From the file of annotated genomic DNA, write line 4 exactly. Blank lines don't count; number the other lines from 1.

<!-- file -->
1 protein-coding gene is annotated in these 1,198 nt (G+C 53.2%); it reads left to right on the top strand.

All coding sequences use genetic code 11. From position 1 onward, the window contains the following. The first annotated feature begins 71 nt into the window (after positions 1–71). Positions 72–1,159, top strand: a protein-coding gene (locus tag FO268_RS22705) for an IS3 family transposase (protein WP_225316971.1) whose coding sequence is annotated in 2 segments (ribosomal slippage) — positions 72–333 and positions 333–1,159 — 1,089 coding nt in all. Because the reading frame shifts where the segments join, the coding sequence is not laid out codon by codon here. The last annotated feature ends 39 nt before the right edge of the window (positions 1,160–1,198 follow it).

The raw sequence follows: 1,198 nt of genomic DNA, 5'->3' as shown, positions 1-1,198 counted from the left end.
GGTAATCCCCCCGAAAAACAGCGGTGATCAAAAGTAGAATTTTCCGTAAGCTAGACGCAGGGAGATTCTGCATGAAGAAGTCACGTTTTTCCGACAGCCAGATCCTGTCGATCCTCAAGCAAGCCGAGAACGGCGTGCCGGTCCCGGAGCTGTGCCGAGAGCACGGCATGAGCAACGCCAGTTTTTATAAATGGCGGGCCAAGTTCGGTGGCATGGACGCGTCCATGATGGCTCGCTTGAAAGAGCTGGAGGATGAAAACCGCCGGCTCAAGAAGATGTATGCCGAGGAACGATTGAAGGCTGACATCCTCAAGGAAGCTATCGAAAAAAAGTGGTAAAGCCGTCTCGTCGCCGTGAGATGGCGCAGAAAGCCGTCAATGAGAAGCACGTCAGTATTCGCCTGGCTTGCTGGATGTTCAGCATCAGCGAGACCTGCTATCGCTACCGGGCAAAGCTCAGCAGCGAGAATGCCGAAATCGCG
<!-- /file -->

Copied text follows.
GGTAATCCCCCCGAAAAACAGCGGTGATCAAAAGTAGAATTTTCCGTAAGCTAGACGCAGGGAGATTCTGCATGAAGAAGTCACGTTTTTCCGACAGCCAGATCCTGTCGATCCTCAAGCAAGCCGAGAACGGCGTGCCGGTCCCGGAGCTGTGCCGAGAGCACGGCATGAGCAACGCCAGTTTTTATAAATGGCGGGCCAAGTTCGGTGGCATGGACGCGTCCATGATGGCTCGCTTGAAAGAGCTGGAGGATGAAAACCGCCGGCTCAAGAAGATGTATGCCGAGGAACGATTGAAGGCTGACATCCTCAAGGAAGCTATCGAAAAAAAGTGGTAAAGCCGTCTCGTCGCCGTGAGATGGCGCAGAAAGCCGTCAATGAGAAGCACGTCAGTATTCGCCTGGCTTGCTGGATGTTCAGCATCAGCGAGACCTGCTATCGCTACCGGGCAAAGCTCAGCAGCGAGAATGCCGAAATCGCG